In a couple of weeks I'm going to the 80th birthday party of the father of one of my students. In Mexico! At first this presented a problem - what the hell kind of gift do you get an octogenarian you don't know?
Then I came up with this idea, which I will now give to you for free, in case you are also going to a stranger's party in Latin America: a calendar with photos of his son's exploits in Hong Kong and the mainland! It features my favourite scenes in both places, as the birthday boy is, I'm told, interested in geography.
No printing firm was willing to make one for me - unless I ordered 4,000 units. So I decided to buy a 2016 calendar and jolly well glue the photos on it myself.
While looking for suitable shots, I came across photos from possibly my favourite place in the mainland: Jiayuguan Fort, in Gansu province, a destination for which I still yearn.
It is the most beautiful place in China, and one of the most interesting. I found it by accident while hitchhiking to the Overhanging Great Wall, a kind of mini-Great Wall a short drive from Jiayuguan town.
Driving up the bumpy road with the Gobi Desert on one side and snow-capped mountains on the other, I nudged my friend R: "Look! We're in a Chinese costume drama!"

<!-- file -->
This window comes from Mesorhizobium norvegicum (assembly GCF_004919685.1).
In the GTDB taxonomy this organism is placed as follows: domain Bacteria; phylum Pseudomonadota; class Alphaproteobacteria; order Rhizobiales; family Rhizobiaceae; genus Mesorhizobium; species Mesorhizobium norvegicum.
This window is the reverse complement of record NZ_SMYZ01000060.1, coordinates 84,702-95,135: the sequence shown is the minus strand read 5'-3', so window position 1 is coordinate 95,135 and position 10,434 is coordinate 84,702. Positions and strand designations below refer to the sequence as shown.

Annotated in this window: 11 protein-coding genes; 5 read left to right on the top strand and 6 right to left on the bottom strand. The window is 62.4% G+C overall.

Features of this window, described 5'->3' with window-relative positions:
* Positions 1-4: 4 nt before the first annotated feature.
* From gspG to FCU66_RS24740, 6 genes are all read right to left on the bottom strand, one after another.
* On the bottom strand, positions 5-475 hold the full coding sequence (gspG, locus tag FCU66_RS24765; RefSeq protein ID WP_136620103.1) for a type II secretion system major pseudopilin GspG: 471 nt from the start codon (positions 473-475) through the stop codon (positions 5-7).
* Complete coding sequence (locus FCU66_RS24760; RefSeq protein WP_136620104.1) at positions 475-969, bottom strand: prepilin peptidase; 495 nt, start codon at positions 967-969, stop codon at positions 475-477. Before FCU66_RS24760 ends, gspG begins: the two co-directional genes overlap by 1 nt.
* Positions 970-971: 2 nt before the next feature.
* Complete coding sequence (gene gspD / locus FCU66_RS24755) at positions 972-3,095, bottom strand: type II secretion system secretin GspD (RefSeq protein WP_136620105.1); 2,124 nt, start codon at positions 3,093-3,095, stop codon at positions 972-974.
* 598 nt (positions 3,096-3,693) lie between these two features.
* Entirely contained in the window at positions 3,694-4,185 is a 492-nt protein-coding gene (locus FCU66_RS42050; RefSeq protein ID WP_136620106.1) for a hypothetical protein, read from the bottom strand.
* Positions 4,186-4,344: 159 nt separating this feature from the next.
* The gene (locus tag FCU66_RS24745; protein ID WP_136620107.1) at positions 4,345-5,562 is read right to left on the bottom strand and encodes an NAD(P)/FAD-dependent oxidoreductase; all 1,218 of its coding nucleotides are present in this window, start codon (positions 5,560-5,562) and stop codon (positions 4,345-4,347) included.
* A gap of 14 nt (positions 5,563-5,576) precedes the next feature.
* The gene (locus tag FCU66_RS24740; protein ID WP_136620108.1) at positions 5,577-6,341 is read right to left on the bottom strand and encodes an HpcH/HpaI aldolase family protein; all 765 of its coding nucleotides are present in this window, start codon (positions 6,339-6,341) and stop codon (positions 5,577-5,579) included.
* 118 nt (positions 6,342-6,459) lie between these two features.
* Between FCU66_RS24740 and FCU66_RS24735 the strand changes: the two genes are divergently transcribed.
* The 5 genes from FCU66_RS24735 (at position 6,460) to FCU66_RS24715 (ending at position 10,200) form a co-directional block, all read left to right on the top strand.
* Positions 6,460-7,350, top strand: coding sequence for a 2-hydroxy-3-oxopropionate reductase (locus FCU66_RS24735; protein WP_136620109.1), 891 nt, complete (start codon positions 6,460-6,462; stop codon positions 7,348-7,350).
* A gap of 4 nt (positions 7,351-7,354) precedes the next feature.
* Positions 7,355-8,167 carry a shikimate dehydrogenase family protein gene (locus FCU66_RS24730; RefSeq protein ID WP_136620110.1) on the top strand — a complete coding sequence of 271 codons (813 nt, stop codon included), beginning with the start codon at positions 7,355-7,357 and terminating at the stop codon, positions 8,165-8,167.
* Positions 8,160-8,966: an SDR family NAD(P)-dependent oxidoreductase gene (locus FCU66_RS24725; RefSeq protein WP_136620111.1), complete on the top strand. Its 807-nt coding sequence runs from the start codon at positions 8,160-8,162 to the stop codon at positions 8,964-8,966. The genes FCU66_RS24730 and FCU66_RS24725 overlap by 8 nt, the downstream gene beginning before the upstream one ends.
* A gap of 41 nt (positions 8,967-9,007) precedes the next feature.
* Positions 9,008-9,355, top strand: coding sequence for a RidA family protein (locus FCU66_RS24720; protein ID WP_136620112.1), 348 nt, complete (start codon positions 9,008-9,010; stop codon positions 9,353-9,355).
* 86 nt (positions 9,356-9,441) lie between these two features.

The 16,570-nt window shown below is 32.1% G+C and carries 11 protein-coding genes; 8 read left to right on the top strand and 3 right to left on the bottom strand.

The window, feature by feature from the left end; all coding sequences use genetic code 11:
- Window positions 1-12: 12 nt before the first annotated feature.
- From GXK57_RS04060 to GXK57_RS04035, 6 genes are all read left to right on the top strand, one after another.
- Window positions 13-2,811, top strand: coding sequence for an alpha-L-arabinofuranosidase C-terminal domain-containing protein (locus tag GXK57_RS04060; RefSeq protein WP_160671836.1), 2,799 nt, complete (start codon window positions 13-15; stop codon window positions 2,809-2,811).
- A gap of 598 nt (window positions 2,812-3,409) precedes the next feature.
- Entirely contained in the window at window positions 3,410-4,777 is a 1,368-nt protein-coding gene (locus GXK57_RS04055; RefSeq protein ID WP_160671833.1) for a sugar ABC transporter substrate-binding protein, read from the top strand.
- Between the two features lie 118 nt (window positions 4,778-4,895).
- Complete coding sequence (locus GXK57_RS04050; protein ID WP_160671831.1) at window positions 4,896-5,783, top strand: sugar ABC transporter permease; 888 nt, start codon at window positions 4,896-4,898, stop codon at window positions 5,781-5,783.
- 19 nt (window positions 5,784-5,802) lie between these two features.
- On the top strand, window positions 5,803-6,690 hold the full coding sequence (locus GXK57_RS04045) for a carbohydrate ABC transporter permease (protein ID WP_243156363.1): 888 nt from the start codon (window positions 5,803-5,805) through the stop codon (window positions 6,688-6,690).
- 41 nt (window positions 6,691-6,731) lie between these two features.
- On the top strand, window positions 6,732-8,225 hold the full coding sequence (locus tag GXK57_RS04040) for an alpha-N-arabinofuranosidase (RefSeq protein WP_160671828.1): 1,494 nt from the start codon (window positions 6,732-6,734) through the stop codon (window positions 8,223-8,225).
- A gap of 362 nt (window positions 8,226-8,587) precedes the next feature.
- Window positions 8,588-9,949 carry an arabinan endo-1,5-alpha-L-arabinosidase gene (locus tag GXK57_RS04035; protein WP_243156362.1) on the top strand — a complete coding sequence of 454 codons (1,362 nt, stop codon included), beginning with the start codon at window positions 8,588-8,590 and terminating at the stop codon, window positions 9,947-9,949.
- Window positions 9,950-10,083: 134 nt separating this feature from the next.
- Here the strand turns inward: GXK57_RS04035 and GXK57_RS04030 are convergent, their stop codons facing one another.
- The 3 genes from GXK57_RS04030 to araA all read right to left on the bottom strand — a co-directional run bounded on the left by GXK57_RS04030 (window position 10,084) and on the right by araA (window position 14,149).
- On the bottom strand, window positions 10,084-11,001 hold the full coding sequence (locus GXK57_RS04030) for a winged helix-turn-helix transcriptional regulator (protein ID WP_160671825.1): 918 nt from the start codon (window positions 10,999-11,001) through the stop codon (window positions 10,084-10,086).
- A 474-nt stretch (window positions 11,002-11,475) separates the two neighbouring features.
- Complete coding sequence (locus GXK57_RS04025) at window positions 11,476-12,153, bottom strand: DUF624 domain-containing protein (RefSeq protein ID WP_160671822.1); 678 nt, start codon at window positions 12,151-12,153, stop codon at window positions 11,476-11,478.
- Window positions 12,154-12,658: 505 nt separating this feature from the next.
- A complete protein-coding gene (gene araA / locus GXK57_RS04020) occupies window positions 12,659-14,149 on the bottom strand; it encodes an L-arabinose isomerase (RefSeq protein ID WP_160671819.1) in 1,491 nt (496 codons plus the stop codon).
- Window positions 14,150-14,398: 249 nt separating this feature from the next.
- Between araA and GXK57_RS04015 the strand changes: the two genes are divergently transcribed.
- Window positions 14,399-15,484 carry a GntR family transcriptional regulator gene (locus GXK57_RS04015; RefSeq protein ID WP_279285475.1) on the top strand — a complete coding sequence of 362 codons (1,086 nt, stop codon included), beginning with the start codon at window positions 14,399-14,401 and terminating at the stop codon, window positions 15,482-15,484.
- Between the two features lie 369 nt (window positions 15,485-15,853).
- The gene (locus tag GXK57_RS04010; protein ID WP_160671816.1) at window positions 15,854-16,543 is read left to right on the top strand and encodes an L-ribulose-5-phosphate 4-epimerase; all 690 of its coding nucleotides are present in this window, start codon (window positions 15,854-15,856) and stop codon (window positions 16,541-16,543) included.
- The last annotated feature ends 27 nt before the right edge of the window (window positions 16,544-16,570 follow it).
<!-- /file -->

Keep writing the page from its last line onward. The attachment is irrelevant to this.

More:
There, about a kilometre away, rearing majestically up from a wide open plain, was the fort; a real Chinese fort with ramparts, turrets and flying eaves, looking so much like a postcard from clichéd ancient China that it was almost ridiculous.
This fort, built during the late 14th century at the westernmost end of the Great Wall, marked the border between civilised China to the east and unhinged barbarianism to the west.
The latter was the direction in which the poor souls who were banished from China for some transgression or other had to trudge. Instead of being executed, they were expelled through the western gate of the fort, never to return.
Standing outside the fort it's easy to imagine the poor outcasts dragging themselves across the plains at dawn while uniformed bannermen gallop haughtily past, off to see whether any barbarians breached the Great Wall during the night.
Amazingly, all the tourist action takes place inside the fort, leaving history fans and romantics to gaze at the unspoiled western vistas.
To the east, however, is a sea of smoke-spewing steel mills.
I probably won't include those in the calendar.